By PAUL “MAC” MCNAMARA
Mayor of Escondido
The Editor of The Times-Advocate has graciously offered me the opportunity to write a column regarding the current crisis we are facing, namely, the Covid 19 virus. So I would like to share a few thoughts on what we are doing and how we might proceed.
First, I want to say that our city staff has been out in front of the Federal government in its response to this challenge. You can be assured that the staff has been working 24/7 on this crisis in a calm and deliberate manner. You can follow all of the updates on the city website. I’ve personally watched our staff at work on a daily basis, and so the city residents should feel secure knowing that they have a team of solid and capable professionals working this issue. Additionally, they have established strong communication with all of the levels of government and appropriate agencies, and have even put into place innovative concepts to keep our ship afloat. I’m very confident, and you should be too, that we could not have a better team working for us.
In my “past life” as a Marine, I had the opportunity work in disaster areas ranging from active volcano eruptions, to tsunami relief, to hurricanes and earthquakes. I’ve seen a lot of physical devastation and disruption of the norm. In all of that experience, the one lesson I learned was that we should not over react, and that we should remain calm. We need to have faith that we can overcome whatever challenge we are given. That is sometimes easier said, and harder to do. Why, because there is the underlying fear of the unknown. Let’s face it, we are all born with an instinct for survival, and that instinct is very strong during a time of crisis. We only have to look at the current lines at the store to understand how it can change our behavior.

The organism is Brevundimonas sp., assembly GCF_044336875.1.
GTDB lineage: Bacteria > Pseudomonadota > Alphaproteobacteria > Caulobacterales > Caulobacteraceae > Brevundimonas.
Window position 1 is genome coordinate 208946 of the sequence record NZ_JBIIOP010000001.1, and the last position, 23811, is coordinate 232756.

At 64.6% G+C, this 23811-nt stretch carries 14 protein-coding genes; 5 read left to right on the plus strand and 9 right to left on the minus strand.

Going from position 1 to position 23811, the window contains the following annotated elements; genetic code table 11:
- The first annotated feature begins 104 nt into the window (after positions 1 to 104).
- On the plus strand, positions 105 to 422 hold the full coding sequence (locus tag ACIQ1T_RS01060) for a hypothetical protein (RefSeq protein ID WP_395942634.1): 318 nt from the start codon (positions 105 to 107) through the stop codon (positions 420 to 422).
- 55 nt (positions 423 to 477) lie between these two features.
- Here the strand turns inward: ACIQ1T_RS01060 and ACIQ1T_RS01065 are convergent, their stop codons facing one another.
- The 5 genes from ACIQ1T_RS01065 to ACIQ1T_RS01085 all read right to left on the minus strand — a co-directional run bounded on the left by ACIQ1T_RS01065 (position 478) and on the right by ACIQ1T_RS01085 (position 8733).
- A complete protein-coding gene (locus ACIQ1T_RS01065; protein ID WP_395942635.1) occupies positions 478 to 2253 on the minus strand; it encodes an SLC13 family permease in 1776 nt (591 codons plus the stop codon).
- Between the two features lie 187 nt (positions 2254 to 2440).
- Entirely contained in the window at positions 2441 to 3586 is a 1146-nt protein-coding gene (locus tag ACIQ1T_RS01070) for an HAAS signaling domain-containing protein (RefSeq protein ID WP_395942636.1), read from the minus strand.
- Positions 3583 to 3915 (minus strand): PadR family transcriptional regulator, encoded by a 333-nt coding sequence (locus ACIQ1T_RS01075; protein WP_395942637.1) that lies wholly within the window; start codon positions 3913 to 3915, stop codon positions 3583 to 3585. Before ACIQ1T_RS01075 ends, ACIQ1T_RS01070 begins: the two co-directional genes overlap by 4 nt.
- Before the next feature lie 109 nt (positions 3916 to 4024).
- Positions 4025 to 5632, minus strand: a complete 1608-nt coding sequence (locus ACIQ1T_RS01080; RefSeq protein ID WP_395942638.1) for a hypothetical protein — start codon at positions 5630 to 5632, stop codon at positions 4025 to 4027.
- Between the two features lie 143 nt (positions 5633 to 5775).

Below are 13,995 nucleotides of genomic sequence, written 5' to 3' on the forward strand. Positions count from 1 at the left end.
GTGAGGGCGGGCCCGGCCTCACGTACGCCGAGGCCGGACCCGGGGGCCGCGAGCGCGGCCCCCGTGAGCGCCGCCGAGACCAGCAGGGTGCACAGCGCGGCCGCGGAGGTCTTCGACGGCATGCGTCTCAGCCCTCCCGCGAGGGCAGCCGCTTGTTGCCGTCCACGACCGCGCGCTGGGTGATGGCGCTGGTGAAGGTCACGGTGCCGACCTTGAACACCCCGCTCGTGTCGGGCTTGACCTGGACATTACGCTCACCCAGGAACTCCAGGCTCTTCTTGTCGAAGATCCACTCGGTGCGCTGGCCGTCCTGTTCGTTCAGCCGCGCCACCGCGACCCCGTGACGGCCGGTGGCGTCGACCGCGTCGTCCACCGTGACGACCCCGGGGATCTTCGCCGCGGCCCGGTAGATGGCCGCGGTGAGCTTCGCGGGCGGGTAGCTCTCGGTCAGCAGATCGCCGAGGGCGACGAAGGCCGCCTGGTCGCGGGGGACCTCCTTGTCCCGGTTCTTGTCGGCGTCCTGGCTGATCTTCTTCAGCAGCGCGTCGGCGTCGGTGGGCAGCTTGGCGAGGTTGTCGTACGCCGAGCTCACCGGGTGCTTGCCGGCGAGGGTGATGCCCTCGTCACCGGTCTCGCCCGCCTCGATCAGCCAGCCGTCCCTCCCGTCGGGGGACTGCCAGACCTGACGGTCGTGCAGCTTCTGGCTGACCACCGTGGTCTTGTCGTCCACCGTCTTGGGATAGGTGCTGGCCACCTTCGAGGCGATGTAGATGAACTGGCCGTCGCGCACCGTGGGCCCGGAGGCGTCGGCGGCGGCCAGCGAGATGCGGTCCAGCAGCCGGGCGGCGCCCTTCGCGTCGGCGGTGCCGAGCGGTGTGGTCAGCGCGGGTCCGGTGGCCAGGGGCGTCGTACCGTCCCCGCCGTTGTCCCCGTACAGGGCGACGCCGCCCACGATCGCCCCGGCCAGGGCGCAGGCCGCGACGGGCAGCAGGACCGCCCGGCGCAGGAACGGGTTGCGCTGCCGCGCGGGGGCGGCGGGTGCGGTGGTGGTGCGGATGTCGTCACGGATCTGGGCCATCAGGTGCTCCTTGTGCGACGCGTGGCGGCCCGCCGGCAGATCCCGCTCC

The Covid 19 crisis adds another element to our challenge. Normally, in a disaster there is in a relatively short time, a known quantity of the damage. We can then assess it, and begin our relief and rebuild plans. A virus doesn’t necessarily work like that. There is more of the factor of the unknown. Our experts have pandemic examples to look at, so they are not totally in the dark, but this is a new one. There is still a lot of uncertainty. We know, like other diseases, it can be deadly for some. But we don’t know how long it will last or even if you can catch it more than once. We also know that there is a part of the population that is more vulnerable than another. All of this adds up to a lack of control in our lives, and with it comes fear and possibly panic. So what can we do?
I would suggest that we need to accept that we are on a journey, and we don’t have much control over its direction or length. That’s not to say we don’t have things we can do, like social distancing, washing our hands, etc. But this journey is serous and has serious consequences. We need to accept that overreaction, panic or fear will not help. We need to be cautious in our words both written and spoken, and our actions. We all know that people want to be helpful, but we should exercise caution and make sure we distinguish between opinion and fact when we give advice. We should stay engaged with the experts and be informed. Follow guidelines. And most importantly, we should remember we are not the first generation to face a crisis like this. And like generations before, we will survive this challenge, and life will return to normal.
Aside from the physical challenges of fighting the spread of the virus, I would offer we have another challenge, and that is how we want to remember our actions when this passes. We know that many people will suffer whether they get the disease or not as a result of this pandemic. Families and individuals will be facing financial hardship due to the impact the virus is having on the economy and the closing of institutions. We should expect that times will be tough before we return to normal.
I am of the opinion that our community, our city, is a city of faith and values. And so now is the time for us to remember those values that made our city. Those values of community, of helping our neighbor, of working together for the common good are needed now more than ever. By working together, having empathy for those less fortunate than ourselves, we can remember this time as one that brought change to our lives. Not just the disruption and suffering for some, but also it gave us a chance to demonstrate our better selves and be glad we chose this community to live in.
Be informed, Stay safe, Be kind, Remember your neighbor. God bless you all.